Hillwalking and rambling are activities with an inherent danger of injury or even death. Participants should be aware of and accept these risks and be responsible for their own actions and involvement.
All our walks have a LEADER. Contact details for the leader should be in the walk description in our Walks Programme. It is important that people do not allow themselves to become separated from the rest of the party unless the leader agrees that it is safe to do so.
Please ensure that you are fit enough on the day to participate in the planned activity, under the prevailing weather conditions. If in doubt, please discuss with the leader.
In case of bad weather, a decision whether or not to proceed will be made by the leader. An alternative walk may be arranged. You are advised to listen to the weather forecast and prepare accordingly. If in doubt, contact the leader beforehand.
Walking boots are essential for most of our walks. Also a waterproof jacket and trousers, of breathable material. Many people find a layering system of clothing to be flexible. A hat and gloves should also be carried. Avoid cotton clothing, such as denim jeans, which soak up water and become cold and heavy. If in doubt, group members will give advice on these items.
Depending on the season, don't forget sunglasses, sun-cream and insect repellent !
Our walk leaders are all competent navigators and will carry the relevant maps. Nonetheless, it is good practice, when walking in remote areas, to always carry a map and compass and know how to use them. To that end, we run navigation courses and encourage everyone to learn how to navigate. Most people prefer the OS Landranger 1:50000 maps (red covers). The 1:25000 OS Explorer maps (yellow covers) contain more detail but can be difficult to read. The Harvey Superwalker maps are probably the best-designed and easiest to understand but are only available for popular areas such as the Cuillin or Glencoe. Electronic devices such as GPS are great but should not be relied on - batteries die and rain gets inside !
Mobile phones can be extremely useful but again should not be relied on as signal coverage, while generally good near main roads, is patchy, to say the least, in much of our area.
Our walks normally finish before dusk but, in the short winter days, carrying a head torch is a sensible precaution.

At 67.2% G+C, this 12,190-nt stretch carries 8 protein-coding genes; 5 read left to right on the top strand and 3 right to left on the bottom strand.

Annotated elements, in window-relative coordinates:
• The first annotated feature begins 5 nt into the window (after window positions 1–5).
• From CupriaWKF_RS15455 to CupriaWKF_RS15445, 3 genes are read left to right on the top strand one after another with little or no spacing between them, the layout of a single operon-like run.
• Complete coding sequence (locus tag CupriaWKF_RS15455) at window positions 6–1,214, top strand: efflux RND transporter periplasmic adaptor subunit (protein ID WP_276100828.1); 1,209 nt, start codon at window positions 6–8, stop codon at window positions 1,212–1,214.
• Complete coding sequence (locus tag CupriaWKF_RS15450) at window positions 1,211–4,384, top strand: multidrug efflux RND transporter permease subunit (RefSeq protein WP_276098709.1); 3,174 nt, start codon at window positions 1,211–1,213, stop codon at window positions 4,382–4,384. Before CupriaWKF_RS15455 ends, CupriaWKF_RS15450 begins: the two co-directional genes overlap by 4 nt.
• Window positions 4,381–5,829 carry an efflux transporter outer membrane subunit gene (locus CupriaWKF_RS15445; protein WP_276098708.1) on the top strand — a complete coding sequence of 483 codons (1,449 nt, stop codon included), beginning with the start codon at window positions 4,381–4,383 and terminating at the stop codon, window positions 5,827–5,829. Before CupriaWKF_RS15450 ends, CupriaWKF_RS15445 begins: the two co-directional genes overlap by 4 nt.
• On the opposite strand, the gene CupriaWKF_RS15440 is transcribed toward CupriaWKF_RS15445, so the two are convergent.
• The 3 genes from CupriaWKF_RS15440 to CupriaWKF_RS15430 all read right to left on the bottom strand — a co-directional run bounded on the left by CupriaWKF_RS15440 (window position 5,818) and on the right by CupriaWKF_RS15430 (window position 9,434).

In winter conditions, some of our walks require crampons and an ice-axe - the leader will advise if this is the case.
Food and Drink
A hot drink as well as snacks and a packed lunch. If in doubt, please contact the leader beforehand.
Car sharing is encouraged. It is recommended that passengers make a voluntary contribution to the driver's out-of-pocket expenses. Mileage is calculated therefore at 25 pence per mile, divided between the total number in the car, including the driver. Walk leaders may also claim 25p per mile from the treasurer for use of car when reconnoitring walks. This 25p per mile rate may also be claimed by any member on official Group business approved by the committee.
Dogs are welcome only on those walks indicated in the Programme. Dog owners may be asked for their dog to be kept on a short lead if needed.
New members are always welcome. Membership is not necessary for up to three walks, but thereafter walkers will be expected to join the Rambler's Association. For more information, click on the Ramblers logo in the top-right of this web-page.
Membership of a Ramblers group elsewhere in the UK entitles you to come out with us - it is a national membership. If you want to transfer to the Lochaber and Lorn group (get added to our email list and be informed of our walks and events), you should login on the national Ramblers web-site and change your profile - set your Group to be "Lochaber and Lorn" in the "Highlands and Islands" Area.